Your knee pain could all be down to a tiny bone scientists thought had disappeared

By Lloyd Bent
Friday, 19 April, 2019, 09:59
The fabella is found buried in the tendon behind the knee of some people (Image: Jmarchn and Mikael Häggström / Wikimedia Commons)

A tiny bone that scientists thought was being lost to evolution could be making a comeback and causing knee pain, experts at Imperial College London have said.

The fabella is found buried in the tendon behind the knee of some people.

Linked to arthritis?

Doctors believe the bone is entirely pointless, and many people live without it.

However, some who do have it get arthritis, and it is thought that the fabella could have something to do with this.

The findings were published in the Journal of Anatomy.

The word fabella means ‘little bean’. In medical terms it is a sesamoid bone, which means it grows in the tendon of a muscle. Other sesamoid bones include the kneecap and the patella.

Scientists studied medical records from 150 years

Dr Michael Berthaume led a team at Imperial College London which looked at medical literature on knees from over 150 years in 27 different countries.

It found that, between 1918 and 2018, reports of finding the bone in knees increased to the point where it is thought to be three times as common now as it was a century ago.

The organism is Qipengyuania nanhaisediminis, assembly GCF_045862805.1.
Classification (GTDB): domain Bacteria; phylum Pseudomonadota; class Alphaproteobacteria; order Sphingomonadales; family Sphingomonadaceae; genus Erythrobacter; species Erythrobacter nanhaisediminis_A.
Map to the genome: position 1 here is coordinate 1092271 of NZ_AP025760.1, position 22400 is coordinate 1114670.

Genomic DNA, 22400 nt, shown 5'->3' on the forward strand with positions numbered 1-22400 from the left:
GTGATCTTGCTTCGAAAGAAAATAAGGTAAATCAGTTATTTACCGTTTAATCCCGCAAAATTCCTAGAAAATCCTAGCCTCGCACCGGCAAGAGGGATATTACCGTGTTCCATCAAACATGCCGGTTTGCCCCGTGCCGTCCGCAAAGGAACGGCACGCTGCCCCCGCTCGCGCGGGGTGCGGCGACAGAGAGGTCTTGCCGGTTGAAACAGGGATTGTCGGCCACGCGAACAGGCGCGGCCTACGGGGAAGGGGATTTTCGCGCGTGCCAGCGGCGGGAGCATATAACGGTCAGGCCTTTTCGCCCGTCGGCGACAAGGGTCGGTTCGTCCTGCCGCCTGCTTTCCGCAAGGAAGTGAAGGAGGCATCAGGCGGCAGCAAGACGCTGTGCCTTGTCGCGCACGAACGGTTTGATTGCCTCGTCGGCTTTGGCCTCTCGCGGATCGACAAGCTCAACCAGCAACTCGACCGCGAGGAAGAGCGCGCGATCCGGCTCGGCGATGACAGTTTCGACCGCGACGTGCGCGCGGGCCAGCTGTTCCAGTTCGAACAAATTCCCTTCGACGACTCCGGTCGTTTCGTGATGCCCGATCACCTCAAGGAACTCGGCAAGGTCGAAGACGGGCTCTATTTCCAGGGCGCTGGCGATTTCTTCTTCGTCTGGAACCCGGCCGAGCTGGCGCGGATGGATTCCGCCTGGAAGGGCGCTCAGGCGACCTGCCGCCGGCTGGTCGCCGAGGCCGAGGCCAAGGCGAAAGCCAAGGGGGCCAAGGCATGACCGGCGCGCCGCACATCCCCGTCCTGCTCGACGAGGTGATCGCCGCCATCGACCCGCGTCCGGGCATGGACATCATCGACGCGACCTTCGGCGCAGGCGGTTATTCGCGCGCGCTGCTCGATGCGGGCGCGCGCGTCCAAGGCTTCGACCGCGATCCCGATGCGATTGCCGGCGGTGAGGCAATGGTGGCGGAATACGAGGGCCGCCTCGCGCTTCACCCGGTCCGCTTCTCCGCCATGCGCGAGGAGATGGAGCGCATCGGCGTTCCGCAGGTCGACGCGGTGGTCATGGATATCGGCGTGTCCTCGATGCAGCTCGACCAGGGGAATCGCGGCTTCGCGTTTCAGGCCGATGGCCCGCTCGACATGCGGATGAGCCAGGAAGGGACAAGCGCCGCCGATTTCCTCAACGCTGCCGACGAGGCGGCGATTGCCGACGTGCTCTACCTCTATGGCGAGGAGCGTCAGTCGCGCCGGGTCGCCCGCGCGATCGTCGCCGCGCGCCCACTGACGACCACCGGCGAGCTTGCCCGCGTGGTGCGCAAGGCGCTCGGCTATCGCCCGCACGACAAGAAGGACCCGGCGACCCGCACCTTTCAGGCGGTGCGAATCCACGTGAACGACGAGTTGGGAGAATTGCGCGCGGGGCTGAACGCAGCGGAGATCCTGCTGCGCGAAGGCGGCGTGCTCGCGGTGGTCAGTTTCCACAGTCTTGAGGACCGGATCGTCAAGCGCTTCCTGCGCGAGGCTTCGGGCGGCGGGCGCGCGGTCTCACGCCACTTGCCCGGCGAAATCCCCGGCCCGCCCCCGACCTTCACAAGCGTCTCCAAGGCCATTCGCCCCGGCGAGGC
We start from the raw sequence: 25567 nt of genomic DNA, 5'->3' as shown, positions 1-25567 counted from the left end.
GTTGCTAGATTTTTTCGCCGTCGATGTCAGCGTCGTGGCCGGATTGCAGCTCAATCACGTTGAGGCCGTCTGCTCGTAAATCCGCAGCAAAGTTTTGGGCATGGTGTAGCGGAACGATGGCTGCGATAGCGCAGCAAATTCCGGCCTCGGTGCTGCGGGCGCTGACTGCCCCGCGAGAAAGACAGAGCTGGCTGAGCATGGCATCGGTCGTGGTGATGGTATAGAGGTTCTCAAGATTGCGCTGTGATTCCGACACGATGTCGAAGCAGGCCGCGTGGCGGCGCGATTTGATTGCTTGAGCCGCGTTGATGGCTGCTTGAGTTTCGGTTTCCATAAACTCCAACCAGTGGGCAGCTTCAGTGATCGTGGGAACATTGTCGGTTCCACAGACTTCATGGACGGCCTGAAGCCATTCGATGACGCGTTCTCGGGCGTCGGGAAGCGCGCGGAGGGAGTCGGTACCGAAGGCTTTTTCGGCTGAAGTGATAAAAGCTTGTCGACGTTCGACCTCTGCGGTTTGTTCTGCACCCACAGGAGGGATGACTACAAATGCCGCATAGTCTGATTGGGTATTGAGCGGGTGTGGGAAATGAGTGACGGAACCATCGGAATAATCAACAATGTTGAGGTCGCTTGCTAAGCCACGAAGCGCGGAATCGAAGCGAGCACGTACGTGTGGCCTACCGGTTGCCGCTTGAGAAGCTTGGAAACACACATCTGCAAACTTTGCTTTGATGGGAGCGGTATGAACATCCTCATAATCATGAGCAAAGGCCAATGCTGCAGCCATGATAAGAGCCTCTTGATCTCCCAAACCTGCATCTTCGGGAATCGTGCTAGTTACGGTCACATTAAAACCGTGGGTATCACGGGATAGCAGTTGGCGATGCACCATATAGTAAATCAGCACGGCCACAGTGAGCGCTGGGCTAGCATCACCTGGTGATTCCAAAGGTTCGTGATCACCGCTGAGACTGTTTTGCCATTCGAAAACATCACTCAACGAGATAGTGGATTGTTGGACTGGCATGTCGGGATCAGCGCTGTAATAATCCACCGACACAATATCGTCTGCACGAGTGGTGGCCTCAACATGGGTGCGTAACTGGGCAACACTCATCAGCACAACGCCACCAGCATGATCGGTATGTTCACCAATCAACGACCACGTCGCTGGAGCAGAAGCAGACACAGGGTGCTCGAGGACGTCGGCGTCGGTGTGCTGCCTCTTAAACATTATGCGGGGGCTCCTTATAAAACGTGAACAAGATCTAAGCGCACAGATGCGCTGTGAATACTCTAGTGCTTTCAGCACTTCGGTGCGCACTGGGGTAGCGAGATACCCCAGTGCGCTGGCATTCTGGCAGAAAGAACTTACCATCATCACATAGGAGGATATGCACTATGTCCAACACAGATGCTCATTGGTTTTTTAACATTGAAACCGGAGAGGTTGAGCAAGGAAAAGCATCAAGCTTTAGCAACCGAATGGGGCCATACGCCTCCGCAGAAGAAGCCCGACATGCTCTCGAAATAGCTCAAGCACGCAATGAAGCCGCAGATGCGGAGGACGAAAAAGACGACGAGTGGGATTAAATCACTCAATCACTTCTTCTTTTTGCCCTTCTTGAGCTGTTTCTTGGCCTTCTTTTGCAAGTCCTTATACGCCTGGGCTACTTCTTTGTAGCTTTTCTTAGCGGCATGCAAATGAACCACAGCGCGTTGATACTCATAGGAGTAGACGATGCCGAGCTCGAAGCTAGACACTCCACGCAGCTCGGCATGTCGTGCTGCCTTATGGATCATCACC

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In 1918 the bone was believed to be present in around 11 per cent of the population, whereas now it is closer to, 39 per cent.

What is the bone for?

It is not known why the fabella is there, as experts do not know why it was ever needed.

It started to disappear over time as humans evolved. Now that it is returning, it is starting to cause problems.

People who have osteoarthritis of the knee are twice as likely to have the little bone, but there is no evidence it is actually causing the problem, or how.

It can get in the way of knee replacement surgery and can cause pain on its own.

Why is it coming back?

The reason that the bone is making a comeback is thought to be because humans now are taller and heavier than they were in the past.

This means that they have longer shin bones and calf muscles, and so the knee is placed under more pressure.

Sesamoid bones grow in response to force and movement, and this could explain their resurgence.